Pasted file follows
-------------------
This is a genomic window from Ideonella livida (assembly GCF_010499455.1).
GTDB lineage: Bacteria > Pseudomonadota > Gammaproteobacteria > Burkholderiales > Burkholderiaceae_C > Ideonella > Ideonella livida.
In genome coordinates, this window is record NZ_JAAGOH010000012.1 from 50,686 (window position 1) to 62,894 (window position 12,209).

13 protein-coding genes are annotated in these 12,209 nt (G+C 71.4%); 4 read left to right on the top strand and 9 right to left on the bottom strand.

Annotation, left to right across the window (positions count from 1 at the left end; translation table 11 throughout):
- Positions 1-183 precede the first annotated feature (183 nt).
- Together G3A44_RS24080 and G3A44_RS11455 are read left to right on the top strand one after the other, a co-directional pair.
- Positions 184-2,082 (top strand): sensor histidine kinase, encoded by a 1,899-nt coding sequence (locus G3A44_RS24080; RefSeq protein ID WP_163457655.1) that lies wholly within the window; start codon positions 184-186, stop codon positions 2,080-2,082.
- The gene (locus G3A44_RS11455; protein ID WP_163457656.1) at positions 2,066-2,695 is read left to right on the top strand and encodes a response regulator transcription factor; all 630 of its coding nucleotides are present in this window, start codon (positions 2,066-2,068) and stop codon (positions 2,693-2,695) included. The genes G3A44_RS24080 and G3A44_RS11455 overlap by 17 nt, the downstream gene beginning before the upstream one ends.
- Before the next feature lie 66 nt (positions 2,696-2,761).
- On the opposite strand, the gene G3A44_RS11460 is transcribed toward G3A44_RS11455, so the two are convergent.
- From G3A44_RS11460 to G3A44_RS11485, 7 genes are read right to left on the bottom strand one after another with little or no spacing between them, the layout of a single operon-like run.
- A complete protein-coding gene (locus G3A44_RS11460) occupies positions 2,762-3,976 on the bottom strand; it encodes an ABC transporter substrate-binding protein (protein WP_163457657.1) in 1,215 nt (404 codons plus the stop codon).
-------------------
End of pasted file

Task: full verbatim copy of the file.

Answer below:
This is a genomic window from Ideonella livida (assembly GCF_010499455.1).
GTDB lineage: Bacteria > Pseudomonadota > Gammaproteobacteria > Burkholderiales > Burkholderiaceae_C > Ideonella > Ideonella livida.
In genome coordinates, this window is record NZ_JAAGOH010000012.1 from 50,686 (window position 1) to 62,894 (window position 12,209).

13 protein-coding genes are annotated in these 12,209 nt (G+C 71.4%); 4 read left to right on the top strand and 9 right to left on the bottom strand.

Annotation, left to right across the window (positions count from 1 at the left end; translation table 11 throughout):
- Positions 1-183 precede the first annotated feature (183 nt).
- Together G3A44_RS24080 and G3A44_RS11455 are read left to right on the top strand one after the other, a co-directional pair.
- Positions 184-2,082 (top strand): sensor histidine kinase, encoded by a 1,899-nt coding sequence (locus G3A44_RS24080; RefSeq protein ID WP_163457655.1) that lies wholly within the window; start codon positions 184-186, stop codon positions 2,080-2,082.
- The gene (locus G3A44_RS11455; protein ID WP_163457656.1) at positions 2,066-2,695 is read left to right on the top strand and encodes a response regulator transcription factor; all 630 of its coding nucleotides are present in this window, start codon (positions 2,066-2,068) and stop codon (positions 2,693-2,695) included. The genes G3A44_RS24080 and G3A44_RS11455 overlap by 17 nt, the downstream gene beginning before the upstream one ends.
- Before the next feature lie 66 nt (positions 2,696-2,761).
- On the opposite strand, the gene G3A44_RS11460 is transcribed toward G3A44_RS11455, so the two are convergent.
- From G3A44_RS11460 to G3A44_RS11485, 7 genes are read right to left on the bottom strand one after another with little or no spacing between them, the layout of a single operon-like run.
- A complete protein-coding gene (locus G3A44_RS11460) occupies positions 2,762-3,976 on the bottom strand; it encodes an ABC transporter substrate-binding protein (protein WP_163457657.1) in 1,215 nt (404 codons plus the stop codon).